It is contemplated that the drill system may be used to create a non-linear passage in tissue. The non-linear passage may be formed to go around implants such as an intramedullary rod or prosthesis. The non-linear passage may also allow a physician to avoid critical body parts or tissues such as vessels or organs. Alternatively, no drill system may be employed to create a passage in the tissue. Rather, as described in more detail below, the guide channel may be used to guide and position a self-introducing elongate member like a guide wire, k-wire, claw, grabber, etc. The self-introducing member may be forced through the soft or hard tissue instead of pre-drilling a passage.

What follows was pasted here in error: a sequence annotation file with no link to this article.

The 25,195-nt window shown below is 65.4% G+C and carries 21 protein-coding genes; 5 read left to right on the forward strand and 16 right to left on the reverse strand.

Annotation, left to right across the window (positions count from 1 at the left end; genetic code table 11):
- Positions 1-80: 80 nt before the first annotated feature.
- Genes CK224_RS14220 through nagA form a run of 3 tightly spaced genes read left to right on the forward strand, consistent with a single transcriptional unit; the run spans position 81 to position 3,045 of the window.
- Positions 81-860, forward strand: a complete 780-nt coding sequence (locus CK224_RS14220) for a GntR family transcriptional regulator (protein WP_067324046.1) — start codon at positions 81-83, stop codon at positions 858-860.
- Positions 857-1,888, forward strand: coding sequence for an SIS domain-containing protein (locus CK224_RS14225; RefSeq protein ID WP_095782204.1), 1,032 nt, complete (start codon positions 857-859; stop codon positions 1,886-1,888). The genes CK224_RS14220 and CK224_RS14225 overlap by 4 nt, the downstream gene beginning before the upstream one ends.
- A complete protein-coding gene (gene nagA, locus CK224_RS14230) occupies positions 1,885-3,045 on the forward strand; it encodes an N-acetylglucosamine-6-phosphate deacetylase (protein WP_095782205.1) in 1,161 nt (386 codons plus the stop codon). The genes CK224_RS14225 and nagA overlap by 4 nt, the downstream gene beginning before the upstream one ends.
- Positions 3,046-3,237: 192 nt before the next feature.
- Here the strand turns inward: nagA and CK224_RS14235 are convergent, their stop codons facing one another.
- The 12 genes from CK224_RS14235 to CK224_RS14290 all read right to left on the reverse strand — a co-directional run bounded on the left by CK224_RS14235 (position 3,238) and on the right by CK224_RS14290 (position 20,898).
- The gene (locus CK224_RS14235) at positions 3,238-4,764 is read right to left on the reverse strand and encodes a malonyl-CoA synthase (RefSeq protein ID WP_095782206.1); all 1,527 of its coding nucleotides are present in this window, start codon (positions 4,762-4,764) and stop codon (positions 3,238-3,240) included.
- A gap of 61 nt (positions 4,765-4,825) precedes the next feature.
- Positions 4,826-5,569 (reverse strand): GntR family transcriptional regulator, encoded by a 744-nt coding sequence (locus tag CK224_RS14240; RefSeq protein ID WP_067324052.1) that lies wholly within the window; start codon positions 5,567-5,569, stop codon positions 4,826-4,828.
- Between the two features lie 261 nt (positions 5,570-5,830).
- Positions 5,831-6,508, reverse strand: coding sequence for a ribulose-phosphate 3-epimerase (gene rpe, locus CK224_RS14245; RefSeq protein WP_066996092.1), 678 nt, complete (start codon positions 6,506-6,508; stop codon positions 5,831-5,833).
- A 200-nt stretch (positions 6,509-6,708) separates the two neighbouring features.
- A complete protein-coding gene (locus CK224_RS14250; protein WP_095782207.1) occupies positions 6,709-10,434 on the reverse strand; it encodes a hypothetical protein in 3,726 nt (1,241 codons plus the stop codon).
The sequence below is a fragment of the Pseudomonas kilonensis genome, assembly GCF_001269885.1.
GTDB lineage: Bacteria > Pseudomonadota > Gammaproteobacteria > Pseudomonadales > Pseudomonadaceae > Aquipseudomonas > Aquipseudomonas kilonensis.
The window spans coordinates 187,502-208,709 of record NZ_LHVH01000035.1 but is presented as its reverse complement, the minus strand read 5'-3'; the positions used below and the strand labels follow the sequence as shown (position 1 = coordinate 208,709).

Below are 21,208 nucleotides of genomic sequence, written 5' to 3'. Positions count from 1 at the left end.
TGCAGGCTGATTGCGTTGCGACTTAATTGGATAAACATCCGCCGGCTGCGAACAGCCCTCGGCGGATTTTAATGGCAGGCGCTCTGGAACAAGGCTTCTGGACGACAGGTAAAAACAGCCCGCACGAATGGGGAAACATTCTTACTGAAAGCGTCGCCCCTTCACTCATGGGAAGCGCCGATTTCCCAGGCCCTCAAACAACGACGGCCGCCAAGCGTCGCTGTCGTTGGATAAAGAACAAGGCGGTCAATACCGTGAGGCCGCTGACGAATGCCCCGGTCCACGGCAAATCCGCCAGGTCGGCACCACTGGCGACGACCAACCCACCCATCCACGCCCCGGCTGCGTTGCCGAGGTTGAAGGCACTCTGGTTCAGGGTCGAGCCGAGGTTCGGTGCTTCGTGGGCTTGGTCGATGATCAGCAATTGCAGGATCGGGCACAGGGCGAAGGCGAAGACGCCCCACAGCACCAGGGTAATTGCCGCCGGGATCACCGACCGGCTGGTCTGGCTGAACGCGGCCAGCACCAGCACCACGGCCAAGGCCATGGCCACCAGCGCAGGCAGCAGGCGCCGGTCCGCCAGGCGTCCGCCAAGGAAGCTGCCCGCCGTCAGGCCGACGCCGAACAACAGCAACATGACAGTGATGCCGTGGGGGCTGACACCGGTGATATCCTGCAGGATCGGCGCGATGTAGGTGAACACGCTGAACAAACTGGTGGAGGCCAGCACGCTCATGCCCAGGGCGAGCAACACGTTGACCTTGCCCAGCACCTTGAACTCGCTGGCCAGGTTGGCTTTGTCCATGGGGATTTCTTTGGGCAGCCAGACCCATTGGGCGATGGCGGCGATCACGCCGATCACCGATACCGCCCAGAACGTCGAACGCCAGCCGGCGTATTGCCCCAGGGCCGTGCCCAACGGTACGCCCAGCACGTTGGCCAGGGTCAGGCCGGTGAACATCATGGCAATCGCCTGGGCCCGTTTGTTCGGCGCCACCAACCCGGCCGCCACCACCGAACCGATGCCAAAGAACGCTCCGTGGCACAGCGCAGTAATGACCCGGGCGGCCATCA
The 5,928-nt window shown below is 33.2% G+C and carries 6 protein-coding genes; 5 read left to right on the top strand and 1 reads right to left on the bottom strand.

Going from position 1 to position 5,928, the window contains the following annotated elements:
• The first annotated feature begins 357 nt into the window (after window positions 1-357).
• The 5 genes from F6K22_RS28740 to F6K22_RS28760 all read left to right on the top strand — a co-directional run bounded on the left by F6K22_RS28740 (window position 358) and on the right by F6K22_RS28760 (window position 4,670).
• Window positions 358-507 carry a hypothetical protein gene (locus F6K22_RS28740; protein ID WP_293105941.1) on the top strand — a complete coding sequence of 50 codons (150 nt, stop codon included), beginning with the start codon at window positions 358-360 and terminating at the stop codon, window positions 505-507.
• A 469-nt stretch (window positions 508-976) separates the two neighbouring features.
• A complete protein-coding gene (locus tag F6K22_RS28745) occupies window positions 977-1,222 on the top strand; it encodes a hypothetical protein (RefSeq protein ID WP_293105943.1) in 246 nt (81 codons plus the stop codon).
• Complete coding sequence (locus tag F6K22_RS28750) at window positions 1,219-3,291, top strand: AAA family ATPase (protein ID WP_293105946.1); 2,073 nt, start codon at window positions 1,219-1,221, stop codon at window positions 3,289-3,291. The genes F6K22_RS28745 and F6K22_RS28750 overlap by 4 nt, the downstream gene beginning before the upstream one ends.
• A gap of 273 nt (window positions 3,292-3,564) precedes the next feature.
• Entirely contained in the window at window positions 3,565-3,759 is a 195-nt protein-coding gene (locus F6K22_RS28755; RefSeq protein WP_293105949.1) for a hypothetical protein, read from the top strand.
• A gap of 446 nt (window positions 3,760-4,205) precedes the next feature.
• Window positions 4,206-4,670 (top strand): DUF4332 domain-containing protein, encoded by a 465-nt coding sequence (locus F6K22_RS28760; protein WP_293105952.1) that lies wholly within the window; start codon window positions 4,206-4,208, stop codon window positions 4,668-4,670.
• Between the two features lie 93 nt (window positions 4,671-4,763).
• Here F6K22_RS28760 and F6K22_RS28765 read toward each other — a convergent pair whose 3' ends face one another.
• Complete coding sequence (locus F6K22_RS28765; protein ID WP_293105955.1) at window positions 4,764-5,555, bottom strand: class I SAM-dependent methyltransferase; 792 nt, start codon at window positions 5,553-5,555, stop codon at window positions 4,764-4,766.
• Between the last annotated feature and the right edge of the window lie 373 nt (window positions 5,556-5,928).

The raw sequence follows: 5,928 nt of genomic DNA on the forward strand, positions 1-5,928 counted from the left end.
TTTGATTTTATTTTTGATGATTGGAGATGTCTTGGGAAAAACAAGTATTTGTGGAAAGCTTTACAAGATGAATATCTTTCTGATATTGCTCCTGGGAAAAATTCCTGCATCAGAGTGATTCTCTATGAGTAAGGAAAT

Next, as seen in FIG. 3, a fastener 52 is positioned at the distal end of a flexible pushrod 54. The fastener 52 may be connected with the pushrod 54 or may be loosely fitted with the distal end of the pushrod 54. A suture 56 is looped through or connected with the fastener 52 such that one, two, or more sections, legs, strands, or portions of the suture 56 extend from the fastener 52. Examples of fasteners may be found in U.S. Pat. Nos. 5,163,960 and 5,593,425 entitled “Surgical Devices Assembled Using Heat Bondable Materials” which disclose fasteners assembled from a plurality of discrete components, one of which includes a heat bondable material for bonding the components together. The heat bondable material is preferably a polymeric or composite material suitable for surgical applications and implantation in the human body. The heat bondable material may be a biodegradable material. A laser, hot air gun, welding gun, soldering gun, or Bovie tip may be used as a heat source for bonding the fastener. U.S. Pat. No. 6,368,343 entitled “Method of Using Ultrasonic Vibration to Secure Body Tissue” further discloses using ultrasonic vibration energy to bond the heat bondable material of the components of the fastener.